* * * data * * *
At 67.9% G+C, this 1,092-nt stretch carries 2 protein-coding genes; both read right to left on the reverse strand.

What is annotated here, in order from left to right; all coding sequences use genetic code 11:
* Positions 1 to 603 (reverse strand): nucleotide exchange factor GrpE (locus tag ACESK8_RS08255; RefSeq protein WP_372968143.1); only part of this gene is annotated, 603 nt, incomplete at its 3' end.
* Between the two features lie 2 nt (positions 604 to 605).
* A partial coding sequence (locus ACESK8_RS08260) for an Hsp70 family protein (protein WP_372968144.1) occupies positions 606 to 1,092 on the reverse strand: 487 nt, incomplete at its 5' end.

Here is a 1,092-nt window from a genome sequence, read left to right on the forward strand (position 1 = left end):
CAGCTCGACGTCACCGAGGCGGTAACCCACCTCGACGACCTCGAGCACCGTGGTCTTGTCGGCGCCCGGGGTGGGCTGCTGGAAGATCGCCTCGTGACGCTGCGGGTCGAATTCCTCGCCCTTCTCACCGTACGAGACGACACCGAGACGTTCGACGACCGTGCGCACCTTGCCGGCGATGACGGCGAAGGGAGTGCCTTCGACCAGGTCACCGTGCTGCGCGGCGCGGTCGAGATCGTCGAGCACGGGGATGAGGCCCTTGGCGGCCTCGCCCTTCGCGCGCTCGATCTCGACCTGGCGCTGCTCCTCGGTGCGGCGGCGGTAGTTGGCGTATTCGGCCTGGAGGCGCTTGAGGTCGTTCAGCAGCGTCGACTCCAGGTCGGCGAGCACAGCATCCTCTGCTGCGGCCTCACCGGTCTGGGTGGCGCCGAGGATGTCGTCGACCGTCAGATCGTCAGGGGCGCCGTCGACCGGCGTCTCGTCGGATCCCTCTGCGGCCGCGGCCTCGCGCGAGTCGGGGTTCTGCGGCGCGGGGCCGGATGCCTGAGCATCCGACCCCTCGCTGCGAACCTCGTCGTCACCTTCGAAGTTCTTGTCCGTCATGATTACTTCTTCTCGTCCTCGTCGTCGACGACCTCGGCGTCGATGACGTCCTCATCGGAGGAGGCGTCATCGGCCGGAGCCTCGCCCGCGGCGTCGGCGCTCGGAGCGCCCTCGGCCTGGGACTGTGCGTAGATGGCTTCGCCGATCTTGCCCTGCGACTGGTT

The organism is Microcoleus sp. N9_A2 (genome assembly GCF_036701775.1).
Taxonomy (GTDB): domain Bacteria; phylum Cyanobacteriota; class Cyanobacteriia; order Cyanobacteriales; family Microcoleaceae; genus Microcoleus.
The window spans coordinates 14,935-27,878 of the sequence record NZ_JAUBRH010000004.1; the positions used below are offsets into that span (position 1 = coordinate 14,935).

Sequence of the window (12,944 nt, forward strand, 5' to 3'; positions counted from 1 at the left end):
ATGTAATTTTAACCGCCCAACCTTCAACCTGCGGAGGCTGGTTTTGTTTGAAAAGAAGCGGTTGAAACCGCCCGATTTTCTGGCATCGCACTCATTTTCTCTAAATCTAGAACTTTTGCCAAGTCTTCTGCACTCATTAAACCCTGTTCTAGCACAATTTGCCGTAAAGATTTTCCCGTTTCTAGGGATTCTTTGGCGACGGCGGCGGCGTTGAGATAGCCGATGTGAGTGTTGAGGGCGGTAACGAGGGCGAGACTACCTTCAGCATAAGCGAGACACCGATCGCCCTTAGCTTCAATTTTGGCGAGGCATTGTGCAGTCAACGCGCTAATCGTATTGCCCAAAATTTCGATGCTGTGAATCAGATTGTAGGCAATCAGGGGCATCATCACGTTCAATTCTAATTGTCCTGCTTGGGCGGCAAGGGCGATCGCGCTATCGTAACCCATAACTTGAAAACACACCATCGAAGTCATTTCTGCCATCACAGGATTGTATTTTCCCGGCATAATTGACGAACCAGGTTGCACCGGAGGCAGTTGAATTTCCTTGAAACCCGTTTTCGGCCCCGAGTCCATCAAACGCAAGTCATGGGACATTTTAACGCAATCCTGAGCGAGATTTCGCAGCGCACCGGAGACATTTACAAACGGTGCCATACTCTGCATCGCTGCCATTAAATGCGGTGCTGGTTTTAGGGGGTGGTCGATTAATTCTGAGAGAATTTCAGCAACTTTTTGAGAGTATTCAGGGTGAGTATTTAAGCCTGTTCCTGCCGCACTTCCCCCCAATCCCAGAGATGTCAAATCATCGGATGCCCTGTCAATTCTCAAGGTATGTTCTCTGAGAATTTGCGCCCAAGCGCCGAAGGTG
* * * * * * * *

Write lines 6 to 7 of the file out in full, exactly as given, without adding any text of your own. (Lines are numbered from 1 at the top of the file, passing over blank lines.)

Here is a 1,092-nt window from a genome sequence, read left to right on the forward strand (position 1 = left end):
CAGCTCGACGTCACCGAGGCGGTAACCCACCTCGACGACCTCGAGCACCGTGGTCTTGTCGGCGCCCGGGGTGGGCTGCTGGAAGATCGCCTCGTGACGCTGCGGGTCGAATTCCTCGCCCTTCTCACCGTACGAGACGACACCGAGACGTTCGACGACCGTGCGCACCTTGCCGGCGATGACGGCGAAGGGAGTGCCTTCGACCAGGTCACCGTGCTGCGCGGCGCGGTCGAGATCGTCGAGCACGGGGATGAGGCCCTTGGCGGCCTCGCCCTTCGCGCGCTCGATCTCGACCTGGCGCTGCTCCTCGGTGCGGCGGCGGTAGTTGGCGTATTCGGCCTGGAGGCGCTTGAGGTCGTTCAGCAGCGTCGACTCCAGGTCGGCGAGCACAGCATCCTCTGCTGCGGCCTCACCGGTCTGGGTGGCGCCGAGGATGTCGTCGACCGTCAGATCGTCAGGGGCGCCGTCGACCGGCGTCTCGTCGGATCCCTCTGCGGCCGCGGCCTCGCGCGAGTCGGGGTTCTGCGGCGCGGGGCCGGATGCCTGAGCATCCGACCCCTCGCTGCGAACCTCGTCGTCACCTTCGAAGTTCTTGTCCGTCATGATTACTTCTTCTCGTCCTCGTCGTCGACGACCTCGGCGTCGATGACGTCCTCATCGGAGGAGGCGTCATCGGCCGGAGCCTCGCCCGCGGCGTCGGCGCTCGGAGCGCCCTCGGCCTGGGACTGTGCGTAGATGGCTTCGCCGATCTTGCCCTGCGACTGGTT